This week in Sunday School, we discussed the story of Balaam, a prophet whom King Balak enticed many times to curse the Israelites.
You can read a full description of the story here. I found it very interesting and enlightening.
There are so many lessons to be learned from it, such as the need to obey God’s commandments with exactness , to not be tempted by worldly treasures, and to accept and follow answers to prayer, instead of trying to get God to change His will.
The point that moved me the most, though, came from the encounter with Balaam and his donkey, who he thought was mocking him by not proceeding forth on their journey, but rather stopping, or turning, or falling down. Balaam beat his donkey, and after the donkey was allowed by God to speak, realized that the donkey in fact was saving him from death.
I thought about how as people we often are quick to get angry and quick to be offended. Often when we choose to feel this way, we lash out irrationally, usually without knowing all the facts.
Most of the time, when someone seemingly hurts us, it isn’t intentional. Most people aren’t out to hurt us or bring us down. Sometimes people just have bad days, fumble something they say, forget a promise they have made, or are just speaking or doing what they usually do, not realizing it may not be the best way to communicate.
Sometimes we just don’t have all the facts. We only see one piece of the puzzle, and rather than seek out the rest of pieces, we make assumptions – assumptions which lead to bitterness, lashing out, awkwardness, or gossip.
Then there are times when people really are out to hurt us. It could be a stranger, a peer, or even someone we love.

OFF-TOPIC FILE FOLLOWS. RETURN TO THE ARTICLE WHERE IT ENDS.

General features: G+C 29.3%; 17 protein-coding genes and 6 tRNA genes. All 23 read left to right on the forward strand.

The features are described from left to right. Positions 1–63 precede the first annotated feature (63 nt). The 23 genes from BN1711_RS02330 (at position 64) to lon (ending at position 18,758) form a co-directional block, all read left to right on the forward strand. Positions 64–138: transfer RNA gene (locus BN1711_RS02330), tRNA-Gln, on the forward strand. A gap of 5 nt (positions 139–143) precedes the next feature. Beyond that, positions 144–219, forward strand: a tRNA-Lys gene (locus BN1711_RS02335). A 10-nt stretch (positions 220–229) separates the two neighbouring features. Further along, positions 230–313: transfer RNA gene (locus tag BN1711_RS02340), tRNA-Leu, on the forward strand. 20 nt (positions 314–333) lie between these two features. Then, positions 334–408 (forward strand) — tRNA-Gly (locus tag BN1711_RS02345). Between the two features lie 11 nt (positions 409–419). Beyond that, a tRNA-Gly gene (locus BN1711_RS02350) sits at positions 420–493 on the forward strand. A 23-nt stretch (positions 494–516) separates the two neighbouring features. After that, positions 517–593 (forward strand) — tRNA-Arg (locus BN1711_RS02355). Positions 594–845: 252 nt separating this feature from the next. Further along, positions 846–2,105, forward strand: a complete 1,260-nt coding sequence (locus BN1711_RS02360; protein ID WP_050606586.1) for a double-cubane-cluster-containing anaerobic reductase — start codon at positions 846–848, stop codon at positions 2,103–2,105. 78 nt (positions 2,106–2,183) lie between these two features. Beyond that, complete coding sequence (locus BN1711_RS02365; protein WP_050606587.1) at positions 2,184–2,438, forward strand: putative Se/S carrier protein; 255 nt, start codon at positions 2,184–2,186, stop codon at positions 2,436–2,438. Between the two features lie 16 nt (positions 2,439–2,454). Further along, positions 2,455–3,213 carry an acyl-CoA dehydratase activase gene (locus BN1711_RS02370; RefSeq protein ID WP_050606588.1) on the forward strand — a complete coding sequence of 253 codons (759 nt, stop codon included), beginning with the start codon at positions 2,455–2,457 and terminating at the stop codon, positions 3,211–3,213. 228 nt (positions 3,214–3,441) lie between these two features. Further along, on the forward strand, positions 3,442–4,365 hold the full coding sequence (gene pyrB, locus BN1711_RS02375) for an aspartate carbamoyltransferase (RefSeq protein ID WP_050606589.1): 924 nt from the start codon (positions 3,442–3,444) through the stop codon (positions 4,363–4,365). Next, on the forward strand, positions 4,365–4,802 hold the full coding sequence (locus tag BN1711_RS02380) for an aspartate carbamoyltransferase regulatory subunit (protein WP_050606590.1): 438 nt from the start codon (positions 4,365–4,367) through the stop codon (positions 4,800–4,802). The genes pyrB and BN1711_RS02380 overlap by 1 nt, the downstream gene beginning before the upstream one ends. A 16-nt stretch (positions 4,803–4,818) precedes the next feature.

In those cases, we really have no choice but to be angry and offended, right? We aren’t in the wrong if we lash out, either physically, verbally, or nonverbally because that person deserves it, correct? Isn’t that just justice?
That is the common response, but in reality, anger is a CHOICE.
A leader in the Church of Jesus Christ of Latter-day Saints (LDS church), Elder Lynn G. Robbins, said:
“A cunning part
of his [Satan’s] strategy is to dissociate anger from agency, making us believe
that we are victims of an emotion that we cannot control. We hear, ‘I lost my
temper.’ Losing one’s temper is an interesting choice of words that has become
a widely used idiom. To ‘lose something’ implies ‘not meaning to,’
‘accidental,’ ‘involuntary,’ ‘not responsible’—careless perhaps but ‘not
“‘He made me
mad.’ This is another phrase we hear, also implying lack of control or agency.
This is a myth that must be debunked. No one makes us mad. Others don’t make us
angry. There is no force involved. Becoming angry is a conscious choice, a
decision; therefore, we can make the choice not to become angry. We choose! To those who say,
‘But I can’t help myself,’ author William Wilbanks responds, ‘Nonsense.’
suppressing the anger, talking about it, screaming and yelling,’ are all
learned strategies in dealing with anger. ‘We choose the one that has proved
effective for us in the past. Ever notice how seldom we lose control when
frustrated by our boss, but how often we do when annoyed by friends or family?’ (‘The New
Obscenity,’ Reader’s Digest, Dec. 1988, 24; italics added)” (in Conference
Report, Apr. 1998, 105; or Ensign, May 1998, 80).
If anger is a choice, why do we choose it? Does it solve anything?
The living prophet of the LDS church, Thomas S.
Monson said, “Anger does not solve anything; it
builds nothing. To be angry is to yield to the influence of Satan. No one can
make us angry. It is our choice. If we desire to have a proper spirit with us
at all times, we must choose to refrain from becoming angry. I testify that
such is possible.”